Simon McBride - 6 tips for guitarists

Predicted to be the next Irish guitar hero in the footsteps of Rory Gallagher and Gary Moore, Simon McBride has undeniable guitar artistry combined with a fine voice and a real knack for creating memorable hooks and great melodies. Simon has toured with Don Airey, Joe Bonamassa and Joe Satriani, is endorsed by PRS Guitars and has released four albums to critical acclaim. Here’s some of the tips and advice he gave to the guitar students at dBs Bristol FE during his recent masterclass...

1. Playing with others

“You’ve always just got to really listen to what’s going on. As guitar players, we all tend to get a bit self-indulgent but as I’ve got older I’m always listening and as a result we vibe off of each other and get inspired. The only way you can play to the best of your ability is by having fun on stage and respecting each other, trying to outplay someone is a waste of time and the audience will be bored by it. It’s also good to surround yourself with good musicians as you can always learn something off of everyone no matter their instrument, there’s no better person to learn rhythm from than a good drummer."

2. Practicing

“As I tour so much I rarely practice now, when I first started playing at around nine or ten years old I played for 20 minutes a day, then 30, then an hour and so on. After a year I was playing 8 hours a day everyday up until I was 18. I didn’t have a life! The key thing with your routine is that you gotta make it interesting for yourself. If you just play exercises you’ll go insane and give up. Take an hour and work on chords, positions and inversions. Then work on legato for an hour, then alternate picking, arpeggios, modes... if you think about the amount of things you have to learn eight hours a day is nothing. Always practice scales and runs to a metronome, that’s your best friend right there. You need to be structured, constantly be playing and learning but keep going back after a few days as things will stick. The thing is with learning guitar or any instrument is you gotta make it fun for yourself, if it’s not, what’s the point? You may as well go and work at Tesco!!”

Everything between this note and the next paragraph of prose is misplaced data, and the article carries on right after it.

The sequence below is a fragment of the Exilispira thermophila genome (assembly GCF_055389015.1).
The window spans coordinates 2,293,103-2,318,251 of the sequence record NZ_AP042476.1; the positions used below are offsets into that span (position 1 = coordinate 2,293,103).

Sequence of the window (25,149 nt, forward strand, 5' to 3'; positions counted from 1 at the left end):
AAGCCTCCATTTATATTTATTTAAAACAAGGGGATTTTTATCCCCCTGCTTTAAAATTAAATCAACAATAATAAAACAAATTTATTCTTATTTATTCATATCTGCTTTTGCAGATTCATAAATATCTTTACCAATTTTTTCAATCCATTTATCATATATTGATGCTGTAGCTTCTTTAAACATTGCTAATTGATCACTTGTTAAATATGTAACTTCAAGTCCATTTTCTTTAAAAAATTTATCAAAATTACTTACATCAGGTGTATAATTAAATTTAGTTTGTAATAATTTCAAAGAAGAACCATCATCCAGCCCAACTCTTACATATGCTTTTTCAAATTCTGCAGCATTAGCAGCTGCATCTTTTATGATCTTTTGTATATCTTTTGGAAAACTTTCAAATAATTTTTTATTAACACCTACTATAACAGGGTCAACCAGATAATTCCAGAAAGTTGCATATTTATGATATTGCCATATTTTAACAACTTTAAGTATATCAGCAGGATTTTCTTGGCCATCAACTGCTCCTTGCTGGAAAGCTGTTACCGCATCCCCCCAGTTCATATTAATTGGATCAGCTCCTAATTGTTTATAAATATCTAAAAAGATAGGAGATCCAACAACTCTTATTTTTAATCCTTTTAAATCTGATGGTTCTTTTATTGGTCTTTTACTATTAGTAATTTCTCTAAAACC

Simon McBride at dBs Music Music Performance "The key thing is to not do the same thing twice or rely upon any licks you may have already."

3. Ear training, sessions and learning songs
“Having a good ear has gotten me out of so many holes. As a session musician, you’d be expected to pick things up very quickly, they don’t have the budget to have you in for five hours to learn a song and there may not be a chart so having a good ear is key. It’s also important to know what’s going on in the music world so listen to the radio as most session work is gonna come from pop. As for tab, and these days the internet for learning, I hate it. We didn’t have it when I was growing up. I used to sit and learn songs and solos by ear, note for note. Learning something by ear will take a bit longer but it’s in there for ever. You can play ‘Name that Chord’ with a friend but don’t look where their fingers are! It’s amazing the number of people that can’t hear the differences between major, minor, augmented,’ll get to learn the tonality of all the chords that way and the more you do the better you’ll be.”

4. Playing fast and improvisation

“For your own precision and timing it’s best to pick a run/scale and slow it right down, like at 80BPM we’d all be rushing, I’d be rushing. It’s a discipline to play slowly but it’s the best way to get your technique precise as you gradually get quicker. Improvisation is the same as sight reading, you should never do the same piece twice as then you’re learning it. One day improvise using the modes and the next using Pentatonic scales or you’ll repeat yourself in the licks you’ll play. The key thing is to not do the same thing twice or rely upon any licks you may have already.”

5. Mixing genres, playing styles and melody

“No matter what style, you can incorporate it, there’s no rules man! It’s that whole fusion thing, not restricted to jazz/rock - it’s a mix of whatever you want to put together. Steve Vai and Stevie Ray Vaughan styles are easy to mix, it’s really just down to you as a person and how creative you are. What will set you apart from other players is your melody, having a vocal like quality in your playing. Think of the solo’s you love and I bet that you can sing along to to them except for the fast parts. There’s players out there that are categorised to a genre like blues, but they are more classic rock style guys, they’re just playing the market well to reach more people. So many riffs were an accident, music is a one big accident by stumbling across ideas whilst playing! The trick is to not be scared and try things. This is 2016 anything goes, so if you want to mix reggae and metal go for it!”

6. Being professional

“Try and be as professional as possible as there’s so much competition out there. You have to be on time, have your game and your gear together, you have to be on top of everything. If you’re not 100% you won’t get called again. Just try and be the best at what you do and don’t settle for anything that’s mediocre in your playing or other musicians. If you think you are of a certain standard, surround yourself in others of that level, always be keen for everything and be humble.”



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